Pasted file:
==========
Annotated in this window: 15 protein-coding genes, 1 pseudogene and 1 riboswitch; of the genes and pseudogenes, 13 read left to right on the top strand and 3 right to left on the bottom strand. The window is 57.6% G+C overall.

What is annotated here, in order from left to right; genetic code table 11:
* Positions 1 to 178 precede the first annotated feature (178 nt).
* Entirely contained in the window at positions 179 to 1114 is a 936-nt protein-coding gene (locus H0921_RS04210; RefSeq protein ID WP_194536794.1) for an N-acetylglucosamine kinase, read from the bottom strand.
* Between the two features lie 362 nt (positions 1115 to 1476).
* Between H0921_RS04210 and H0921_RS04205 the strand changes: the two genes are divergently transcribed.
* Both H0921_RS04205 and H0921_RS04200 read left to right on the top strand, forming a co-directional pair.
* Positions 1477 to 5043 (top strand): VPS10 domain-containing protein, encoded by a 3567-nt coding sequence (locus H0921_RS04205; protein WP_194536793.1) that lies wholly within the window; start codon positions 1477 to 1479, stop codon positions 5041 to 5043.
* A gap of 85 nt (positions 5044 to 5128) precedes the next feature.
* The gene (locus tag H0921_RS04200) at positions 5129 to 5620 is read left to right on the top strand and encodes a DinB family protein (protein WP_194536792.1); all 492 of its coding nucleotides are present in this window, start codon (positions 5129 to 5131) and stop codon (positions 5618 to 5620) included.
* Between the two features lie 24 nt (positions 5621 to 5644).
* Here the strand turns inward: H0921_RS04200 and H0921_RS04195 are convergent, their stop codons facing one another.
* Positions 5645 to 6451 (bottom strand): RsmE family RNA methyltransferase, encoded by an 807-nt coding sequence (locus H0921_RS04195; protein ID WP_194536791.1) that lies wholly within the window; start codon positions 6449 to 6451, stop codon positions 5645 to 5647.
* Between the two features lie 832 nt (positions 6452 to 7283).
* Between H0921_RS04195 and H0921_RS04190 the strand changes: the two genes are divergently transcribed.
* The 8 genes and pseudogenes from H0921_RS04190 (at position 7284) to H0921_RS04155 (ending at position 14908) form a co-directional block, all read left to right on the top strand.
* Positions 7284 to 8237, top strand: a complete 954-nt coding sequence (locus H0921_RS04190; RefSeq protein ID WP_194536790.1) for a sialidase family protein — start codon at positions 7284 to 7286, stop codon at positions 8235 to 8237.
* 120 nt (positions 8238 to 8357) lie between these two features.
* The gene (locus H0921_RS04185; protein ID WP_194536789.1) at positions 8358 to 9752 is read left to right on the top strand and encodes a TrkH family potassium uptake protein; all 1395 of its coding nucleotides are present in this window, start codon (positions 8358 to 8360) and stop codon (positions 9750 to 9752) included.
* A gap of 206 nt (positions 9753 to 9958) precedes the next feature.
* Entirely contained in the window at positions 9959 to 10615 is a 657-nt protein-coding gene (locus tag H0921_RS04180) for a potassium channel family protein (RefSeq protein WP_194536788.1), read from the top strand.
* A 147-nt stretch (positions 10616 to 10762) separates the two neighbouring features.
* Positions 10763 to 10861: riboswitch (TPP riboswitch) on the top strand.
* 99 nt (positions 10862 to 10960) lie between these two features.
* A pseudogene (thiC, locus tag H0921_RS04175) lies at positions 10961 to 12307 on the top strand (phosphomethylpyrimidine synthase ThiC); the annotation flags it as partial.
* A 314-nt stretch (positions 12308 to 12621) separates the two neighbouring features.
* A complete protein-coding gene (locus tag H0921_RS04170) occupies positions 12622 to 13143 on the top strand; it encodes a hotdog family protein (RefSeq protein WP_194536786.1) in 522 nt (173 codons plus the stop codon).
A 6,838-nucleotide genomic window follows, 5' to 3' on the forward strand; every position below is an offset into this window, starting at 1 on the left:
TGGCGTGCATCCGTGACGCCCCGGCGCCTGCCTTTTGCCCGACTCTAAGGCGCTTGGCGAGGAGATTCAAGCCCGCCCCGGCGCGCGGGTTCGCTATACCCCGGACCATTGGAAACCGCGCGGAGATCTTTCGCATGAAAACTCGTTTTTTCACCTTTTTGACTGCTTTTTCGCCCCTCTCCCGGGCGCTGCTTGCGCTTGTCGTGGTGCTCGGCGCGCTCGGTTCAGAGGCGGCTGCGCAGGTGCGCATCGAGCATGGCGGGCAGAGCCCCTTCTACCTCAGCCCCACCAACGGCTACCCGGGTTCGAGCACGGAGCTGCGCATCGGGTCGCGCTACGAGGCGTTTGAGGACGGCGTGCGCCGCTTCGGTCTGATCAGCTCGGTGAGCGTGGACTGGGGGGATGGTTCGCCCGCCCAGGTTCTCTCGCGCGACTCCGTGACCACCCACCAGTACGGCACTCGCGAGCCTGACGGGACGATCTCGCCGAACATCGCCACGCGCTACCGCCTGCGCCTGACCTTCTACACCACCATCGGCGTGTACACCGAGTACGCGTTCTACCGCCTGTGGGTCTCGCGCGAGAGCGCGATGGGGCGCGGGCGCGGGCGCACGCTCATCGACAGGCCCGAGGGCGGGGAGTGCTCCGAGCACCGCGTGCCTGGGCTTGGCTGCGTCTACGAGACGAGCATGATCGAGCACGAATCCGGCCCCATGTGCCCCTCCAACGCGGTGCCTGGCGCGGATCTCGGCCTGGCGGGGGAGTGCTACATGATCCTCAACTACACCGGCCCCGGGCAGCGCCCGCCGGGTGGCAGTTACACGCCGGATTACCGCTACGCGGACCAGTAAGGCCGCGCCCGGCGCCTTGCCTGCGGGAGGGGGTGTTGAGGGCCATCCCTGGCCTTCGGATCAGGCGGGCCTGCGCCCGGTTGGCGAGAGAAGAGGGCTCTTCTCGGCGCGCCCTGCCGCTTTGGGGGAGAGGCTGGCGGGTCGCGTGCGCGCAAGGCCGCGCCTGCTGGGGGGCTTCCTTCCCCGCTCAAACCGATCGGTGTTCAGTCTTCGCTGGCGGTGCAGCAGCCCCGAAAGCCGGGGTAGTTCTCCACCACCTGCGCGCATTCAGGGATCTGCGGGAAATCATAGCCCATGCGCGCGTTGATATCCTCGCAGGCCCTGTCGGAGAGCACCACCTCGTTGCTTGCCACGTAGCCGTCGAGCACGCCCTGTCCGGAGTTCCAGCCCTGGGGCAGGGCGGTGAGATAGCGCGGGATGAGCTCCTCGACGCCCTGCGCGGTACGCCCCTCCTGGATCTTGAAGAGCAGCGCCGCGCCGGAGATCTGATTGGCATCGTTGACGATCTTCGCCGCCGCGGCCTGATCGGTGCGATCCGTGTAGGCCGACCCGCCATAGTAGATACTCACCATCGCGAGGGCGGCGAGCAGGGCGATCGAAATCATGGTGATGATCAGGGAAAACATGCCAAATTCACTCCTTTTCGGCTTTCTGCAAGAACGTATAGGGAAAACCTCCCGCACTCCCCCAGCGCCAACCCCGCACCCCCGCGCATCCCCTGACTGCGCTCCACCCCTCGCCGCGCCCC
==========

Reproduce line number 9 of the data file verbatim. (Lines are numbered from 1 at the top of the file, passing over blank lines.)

* A gap of 85 nt (positions 5044 to 5128) precedes the next feature.